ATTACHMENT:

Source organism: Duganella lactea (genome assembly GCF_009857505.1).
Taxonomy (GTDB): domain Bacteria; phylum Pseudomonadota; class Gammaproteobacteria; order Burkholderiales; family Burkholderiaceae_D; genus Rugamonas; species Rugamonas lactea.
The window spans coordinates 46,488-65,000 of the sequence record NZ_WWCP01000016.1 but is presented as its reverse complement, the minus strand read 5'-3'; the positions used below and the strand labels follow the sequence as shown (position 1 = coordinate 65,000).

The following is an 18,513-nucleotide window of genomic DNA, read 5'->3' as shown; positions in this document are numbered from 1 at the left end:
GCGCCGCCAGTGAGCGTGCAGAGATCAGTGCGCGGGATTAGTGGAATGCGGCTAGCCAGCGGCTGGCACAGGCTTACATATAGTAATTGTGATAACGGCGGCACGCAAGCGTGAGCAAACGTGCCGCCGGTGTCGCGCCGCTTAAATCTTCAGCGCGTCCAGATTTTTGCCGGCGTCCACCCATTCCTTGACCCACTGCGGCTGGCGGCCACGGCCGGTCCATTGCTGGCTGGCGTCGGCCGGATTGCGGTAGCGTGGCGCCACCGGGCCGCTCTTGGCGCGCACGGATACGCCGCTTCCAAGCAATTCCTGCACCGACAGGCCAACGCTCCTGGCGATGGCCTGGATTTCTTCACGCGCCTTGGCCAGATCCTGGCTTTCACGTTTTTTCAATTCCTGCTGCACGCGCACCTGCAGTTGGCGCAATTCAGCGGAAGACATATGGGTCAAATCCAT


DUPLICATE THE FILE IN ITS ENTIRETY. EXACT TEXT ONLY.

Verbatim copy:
Source organism: Duganella lactea (genome assembly GCF_009857505.1).
Taxonomy (GTDB): domain Bacteria; phylum Pseudomonadota; class Gammaproteobacteria; order Burkholderiales; family Burkholderiaceae_D; genus Rugamonas; species Rugamonas lactea.
The window spans coordinates 46,488-65,000 of the sequence record NZ_WWCP01000016.1 but is presented as its reverse complement, the minus strand read 5'-3'; the positions used below and the strand labels follow the sequence as shown (position 1 = coordinate 65,000).

The following is an 18,513-nucleotide window of genomic DNA, read 5'->3' as shown; positions in this document are numbered from 1 at the left end:
GCGCCGCCAGTGAGCGTGCAGAGATCAGTGCGCGGGATTAGTGGAATGCGGCTAGCCAGCGGCTGGCACAGGCTTACATATAGTAATTGTGATAACGGCGGCACGCAAGCGTGAGCAAACGTGCCGCCGGTGTCGCGCCGCTTAAATCTTCAGCGCGTCCAGATTTTTGCCGGCGTCCACCCATTCCTTGACCCACTGCGGCTGGCGGCCACGGCCGGTCCATTGCTGGCTGGCGTCGGCCGGATTGCGGTAGCGTGGCGCCACCGGGCCGCTCTTGGCGCGCACGGATACGCCGCTTCCAAGCAATTCCTGCACCGACAGGCCAACGCTCCTGGCGATGGCCTGGATTTCTTCACGCGCCTTGGCCAGATCCTGGCTTTCACGTTTTTTCAATTCCTGCTGCACGCGCACCTGCAGTTGGCGCAATTCAGCGGAAGACATATGGGTCAAATCCAT